Troops bathing, Gaza Beach
|Title||Troops bathing, Gaza Beach|
|Medium||watercolour and pencil on paper|
|Measurement||Overall: 34.2 x 53 cm|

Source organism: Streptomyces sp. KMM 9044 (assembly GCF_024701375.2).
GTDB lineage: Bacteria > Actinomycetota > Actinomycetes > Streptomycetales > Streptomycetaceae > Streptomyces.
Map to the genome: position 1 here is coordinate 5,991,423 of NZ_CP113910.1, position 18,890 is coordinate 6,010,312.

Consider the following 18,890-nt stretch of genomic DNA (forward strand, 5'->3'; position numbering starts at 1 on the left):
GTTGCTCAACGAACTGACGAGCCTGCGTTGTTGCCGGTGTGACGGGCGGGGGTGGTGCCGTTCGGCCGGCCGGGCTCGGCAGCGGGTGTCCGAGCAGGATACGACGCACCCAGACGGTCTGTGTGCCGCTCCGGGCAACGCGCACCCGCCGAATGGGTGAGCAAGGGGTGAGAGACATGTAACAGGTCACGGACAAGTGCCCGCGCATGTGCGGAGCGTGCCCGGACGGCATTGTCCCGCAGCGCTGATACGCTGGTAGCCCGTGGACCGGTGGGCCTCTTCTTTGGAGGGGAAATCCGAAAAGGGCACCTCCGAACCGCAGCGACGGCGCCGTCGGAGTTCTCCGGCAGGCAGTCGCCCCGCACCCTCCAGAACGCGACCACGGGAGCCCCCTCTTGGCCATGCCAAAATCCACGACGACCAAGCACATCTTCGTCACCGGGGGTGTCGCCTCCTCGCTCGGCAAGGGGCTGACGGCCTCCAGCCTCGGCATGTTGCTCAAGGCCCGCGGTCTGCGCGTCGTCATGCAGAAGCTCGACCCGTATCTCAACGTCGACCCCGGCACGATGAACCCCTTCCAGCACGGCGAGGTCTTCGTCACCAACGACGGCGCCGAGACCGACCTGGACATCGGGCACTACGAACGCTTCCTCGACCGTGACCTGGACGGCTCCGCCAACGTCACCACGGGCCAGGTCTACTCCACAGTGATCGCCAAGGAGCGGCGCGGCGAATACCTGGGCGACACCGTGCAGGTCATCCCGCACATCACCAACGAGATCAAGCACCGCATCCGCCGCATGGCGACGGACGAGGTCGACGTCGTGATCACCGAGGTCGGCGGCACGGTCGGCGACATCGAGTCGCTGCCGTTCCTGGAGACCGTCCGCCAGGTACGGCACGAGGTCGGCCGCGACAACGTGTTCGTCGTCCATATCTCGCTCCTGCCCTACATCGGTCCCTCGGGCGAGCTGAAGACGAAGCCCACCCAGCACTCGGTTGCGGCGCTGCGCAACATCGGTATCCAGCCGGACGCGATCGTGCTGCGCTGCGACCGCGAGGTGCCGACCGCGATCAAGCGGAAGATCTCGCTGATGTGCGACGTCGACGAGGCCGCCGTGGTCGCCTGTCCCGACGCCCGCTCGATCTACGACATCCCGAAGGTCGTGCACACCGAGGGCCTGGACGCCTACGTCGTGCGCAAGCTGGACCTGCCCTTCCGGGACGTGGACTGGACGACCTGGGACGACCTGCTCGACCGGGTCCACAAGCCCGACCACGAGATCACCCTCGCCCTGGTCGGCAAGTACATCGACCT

Depicts a beach scene at Gaza in Israeal during the Second World War. The guard looks longingly at his friends who are surfing or lazing on the beach. The refreshment tents, where voluntary workers serve tea, cake and cigarettes free to the troops, and the shelter tents are provided by the Australian Comforts Fund. The signal station in the background is on the outskirts of an Arab village, Palestine. The Australian Comforts Fund (ACF) was first formed in August 1916 from a number of individual state based organisations that had been created at the beginning of World War I to send comfort to the troops. Many local women's groups formed early in the war to provide various 'luxury items' to supplement the Australian soldier's army rations and personal kit. The Australian Comforts Fund quickly grew into a fundraising, collecting, sorting and distributing machine which rivalled the scope of the Red Cross. At the conclusion of World War I, the ACF officially dissolved. However it was revived in 1939 with the outbreak of World War II to provide comforts to a new generation of soldiers. Harold Harold Brocklebank Herbert (1892-1945) was a painter, illustrator, art teacher, art critic and war correspondent . A friendship with Lieutenant-General Sir Thomas Blamey resulted in Herbert's appointment as an official war artist in 1941. Through a memorandum to the War Cabinet, Blamey urged for the appointment of two official war artists, indicating: "Palestine is a land of wonderful colour which lends itself particularly to the water-colourist. May I suggest that you send out Herbert on a six months' engagement of to paint the A.I.F. life as it is at present". As a result, Herbet became one of the first war artists appointed during the Second World War. He travelled through Palestine and Egypt, drawing the vast empty deserts and the Mediterranean coast line, village scenes and military encampments, transport columns and anti-aircraft defences. After completing his 6-month appointment, Herbert returned to Australia at the start of September 1941.